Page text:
Yamaha 36 Ireland Rig and SailYamaha 36 Ireland Rig and Sail

UK Sails Summer

About the Loft

UK Sailmakers Ireland brings modern professional sailmaking to Irish Sailing.​ Formerly known as McWilliam Sailmakers; the company was started 50 years ago to bring the latest technology to Irish sailors - we continue this mission today.

Under new leadership in 2018; our loft is dedicated to fulfilling the needs of all Irish sailors. ​As sailmakers, we do not just design sails for boats. We design and build sails for your boat. Our extensive and versatile product line allows us to produce sails to suit your requirements and expectations.   

​As a core loft within the UK Sailmakers Group, we are uniquely placed to draw from a worldwide pool of knowledge and experience - these ties have been recently strengthened with the return of Barry Hayes and Claire Morgan from Hong Kong. ​Barry held a key role in our primary production facility on Hong Kong Island for the past fifteen years. With their return comes a renewed focus on technology R&D on Irish waters.  

​With a wide variety of sailing conditions and an impressive pool of talent, the Irish cruiser racing fleet is the ideal testbed for new technologies.​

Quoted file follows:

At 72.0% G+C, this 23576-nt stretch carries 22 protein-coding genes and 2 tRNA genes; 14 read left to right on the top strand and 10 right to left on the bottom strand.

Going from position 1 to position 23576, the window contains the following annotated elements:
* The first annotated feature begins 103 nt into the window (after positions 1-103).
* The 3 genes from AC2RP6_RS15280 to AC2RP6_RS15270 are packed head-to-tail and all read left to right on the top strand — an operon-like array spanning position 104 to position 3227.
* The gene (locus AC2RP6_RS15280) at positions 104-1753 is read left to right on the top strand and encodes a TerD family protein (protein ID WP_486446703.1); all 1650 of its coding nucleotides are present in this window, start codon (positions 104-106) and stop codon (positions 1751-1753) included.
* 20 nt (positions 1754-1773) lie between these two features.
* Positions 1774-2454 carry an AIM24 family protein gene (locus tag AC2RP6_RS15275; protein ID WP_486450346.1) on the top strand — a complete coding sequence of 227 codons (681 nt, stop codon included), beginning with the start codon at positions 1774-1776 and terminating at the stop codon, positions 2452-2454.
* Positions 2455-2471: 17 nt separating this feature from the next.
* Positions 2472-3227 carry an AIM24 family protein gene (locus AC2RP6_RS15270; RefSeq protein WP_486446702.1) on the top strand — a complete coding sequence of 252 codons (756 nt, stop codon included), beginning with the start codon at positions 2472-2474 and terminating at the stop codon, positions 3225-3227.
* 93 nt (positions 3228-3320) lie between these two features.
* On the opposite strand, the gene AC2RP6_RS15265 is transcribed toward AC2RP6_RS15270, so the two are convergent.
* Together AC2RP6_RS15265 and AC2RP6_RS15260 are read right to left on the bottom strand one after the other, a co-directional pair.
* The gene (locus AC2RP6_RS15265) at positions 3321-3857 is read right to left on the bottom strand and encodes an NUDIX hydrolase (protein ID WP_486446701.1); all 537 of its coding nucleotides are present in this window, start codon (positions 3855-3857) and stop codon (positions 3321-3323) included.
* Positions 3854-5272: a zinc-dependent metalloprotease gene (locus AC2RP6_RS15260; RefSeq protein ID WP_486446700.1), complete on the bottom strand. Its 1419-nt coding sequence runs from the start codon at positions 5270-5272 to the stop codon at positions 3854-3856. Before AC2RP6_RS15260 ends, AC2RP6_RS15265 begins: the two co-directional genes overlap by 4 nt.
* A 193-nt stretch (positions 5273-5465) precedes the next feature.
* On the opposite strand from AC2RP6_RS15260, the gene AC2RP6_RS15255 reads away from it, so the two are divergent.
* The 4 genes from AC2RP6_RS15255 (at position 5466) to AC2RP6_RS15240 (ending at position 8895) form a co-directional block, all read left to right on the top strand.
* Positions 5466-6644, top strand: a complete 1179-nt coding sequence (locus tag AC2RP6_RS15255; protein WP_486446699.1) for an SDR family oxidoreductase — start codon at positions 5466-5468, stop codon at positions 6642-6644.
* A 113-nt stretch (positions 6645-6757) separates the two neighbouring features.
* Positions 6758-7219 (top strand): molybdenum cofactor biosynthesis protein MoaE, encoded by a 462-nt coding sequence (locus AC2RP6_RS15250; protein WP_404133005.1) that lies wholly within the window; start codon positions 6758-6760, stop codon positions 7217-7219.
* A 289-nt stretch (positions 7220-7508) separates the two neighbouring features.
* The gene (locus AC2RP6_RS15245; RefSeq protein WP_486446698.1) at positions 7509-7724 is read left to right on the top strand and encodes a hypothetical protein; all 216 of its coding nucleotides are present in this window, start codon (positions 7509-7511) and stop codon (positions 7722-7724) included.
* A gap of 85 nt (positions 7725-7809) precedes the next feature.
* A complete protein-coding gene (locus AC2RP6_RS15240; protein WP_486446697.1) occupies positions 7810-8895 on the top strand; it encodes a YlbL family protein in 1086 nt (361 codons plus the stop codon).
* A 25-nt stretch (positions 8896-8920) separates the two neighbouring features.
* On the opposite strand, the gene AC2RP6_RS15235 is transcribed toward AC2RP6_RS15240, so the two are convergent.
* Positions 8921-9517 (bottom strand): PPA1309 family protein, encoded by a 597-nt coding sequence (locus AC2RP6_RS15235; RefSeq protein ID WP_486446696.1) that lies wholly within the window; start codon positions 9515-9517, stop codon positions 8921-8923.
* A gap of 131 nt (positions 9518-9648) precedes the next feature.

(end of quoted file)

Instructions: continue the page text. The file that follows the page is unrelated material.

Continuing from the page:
​As with all things in sailing; the secrets will be closely guarded - but for the first time in decades Irish sailors will be at the forefront of sail technology development.​

Although much has changed; some constants remain. The same great sail and customer service we have provided in the past will continue, as does our commitment and passion for growing the sport of sailing all over the country. 

Barry Hayes

Contact Information:

UK Sailmakers Ireland

Kilnagary Business Park


County Cork

P43 YR22

Republic of Ireland

Tel: +353 21 4831505

Production: +353 (86) 198 0199

Email: Team

About The Author Team